For advertisers, mobile represents a conundrum. On the one hand, they can see the shift to mobile on the part of consumers. On the other, they are not sure what works, and they have been unwilling to commit dollars to mobile advertising without some research.
However, the rubber has met the road this year. It is no longer possible for a marketer not to have a mobile strategy, and it is incumbent on them to take risks, jump in and see what works.
Here are some things to think about as you formulate your strategy:
1)The tablet and smartphone are not the same. A consumer makes a choice to pick up a tablet. When that that user opts to pick up the tablet, she’s making a choice to consume content. By this time, most people know that when they consume content, they’re going to run the “risk” of seeing advertising, because most content is still ad-supported, no matter how much Millennials hate that notion. So advertising on tablets is somewhat expected, although video ads that auto-play should be avoided.
2)The smart phone is a different story. The consumer carries the smart phone on his person all the time. She doesn’t always opt to consume content. Sometimes she just opens an app, perhaps to make a shopping list, perhaps to play a game, perhaps to check her bank balance. There are millions of apps out there, only a small fraction of which have enough users to make advertising likely. So the user is not yet accustomed to in-app ads.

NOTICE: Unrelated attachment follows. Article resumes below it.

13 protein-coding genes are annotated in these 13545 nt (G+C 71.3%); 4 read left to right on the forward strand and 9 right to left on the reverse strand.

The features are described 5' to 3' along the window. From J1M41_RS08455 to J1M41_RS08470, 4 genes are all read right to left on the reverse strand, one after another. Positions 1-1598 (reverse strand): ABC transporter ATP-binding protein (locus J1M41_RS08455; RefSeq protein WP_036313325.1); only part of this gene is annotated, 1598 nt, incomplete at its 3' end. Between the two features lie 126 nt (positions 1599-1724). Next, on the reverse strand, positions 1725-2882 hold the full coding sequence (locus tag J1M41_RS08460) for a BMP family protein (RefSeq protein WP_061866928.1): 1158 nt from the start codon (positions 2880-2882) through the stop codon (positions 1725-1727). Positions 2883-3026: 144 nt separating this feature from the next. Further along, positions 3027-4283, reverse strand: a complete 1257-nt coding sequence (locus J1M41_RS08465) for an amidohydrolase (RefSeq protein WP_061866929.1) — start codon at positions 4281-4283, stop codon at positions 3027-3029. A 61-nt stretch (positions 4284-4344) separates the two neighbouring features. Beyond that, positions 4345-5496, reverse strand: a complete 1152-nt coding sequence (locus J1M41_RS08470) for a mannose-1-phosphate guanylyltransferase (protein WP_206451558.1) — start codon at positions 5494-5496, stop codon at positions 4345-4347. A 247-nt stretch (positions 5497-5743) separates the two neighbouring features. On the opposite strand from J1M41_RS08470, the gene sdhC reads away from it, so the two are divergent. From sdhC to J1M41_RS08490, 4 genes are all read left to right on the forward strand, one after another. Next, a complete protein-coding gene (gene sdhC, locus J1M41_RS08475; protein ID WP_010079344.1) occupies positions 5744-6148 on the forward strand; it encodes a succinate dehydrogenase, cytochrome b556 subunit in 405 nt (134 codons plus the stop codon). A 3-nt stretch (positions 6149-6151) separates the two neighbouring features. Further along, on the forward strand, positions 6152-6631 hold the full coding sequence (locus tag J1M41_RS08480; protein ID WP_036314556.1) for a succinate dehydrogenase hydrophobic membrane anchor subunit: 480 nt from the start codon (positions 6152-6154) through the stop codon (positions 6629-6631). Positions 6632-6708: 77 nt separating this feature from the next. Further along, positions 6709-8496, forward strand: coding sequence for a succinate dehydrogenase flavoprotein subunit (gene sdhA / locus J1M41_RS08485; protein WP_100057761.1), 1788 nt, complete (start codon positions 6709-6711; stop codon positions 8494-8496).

3) Smart phone advertising in an app, especially if it isn’t contextual (have something to do with the app itself or a related pursuit), is easily perceived as intrusive. It may be thought of as a violation of privacy. Buying in-app advertising isn’t only a matter of how many active users an app has, but of what ads the app’s user will tolerate.
4) All this is in the process of being thought out by the best creative and engineering minds in the business — a union of marketing and technology that’s necessary for effective smartphone advertising. Some pioneers, such as Foursquare, have been trying it for a couple of years. Location-based ads do seem to work best, because they’re clearly contextual: the consumer is “in the neighborhood” of the geo-fenced area, and might be willing to entertain an offer.
5)There are possibilities for other ad formats in and around apps, so long as they are not intrusive. All of them will demand superior creative so as not to be negatively received.
At ZINC, we’ve spent the past year developing new mobile video formats, which we are beginning to demo to agencies. One of them, InArticle video, is already running in several major campaigns. Another, a video format that runs when a user closes or minimizes an app, is just coming to market.
We’re looking for the innovative agencies who will match creative to these formats and score the big early wins in mobile.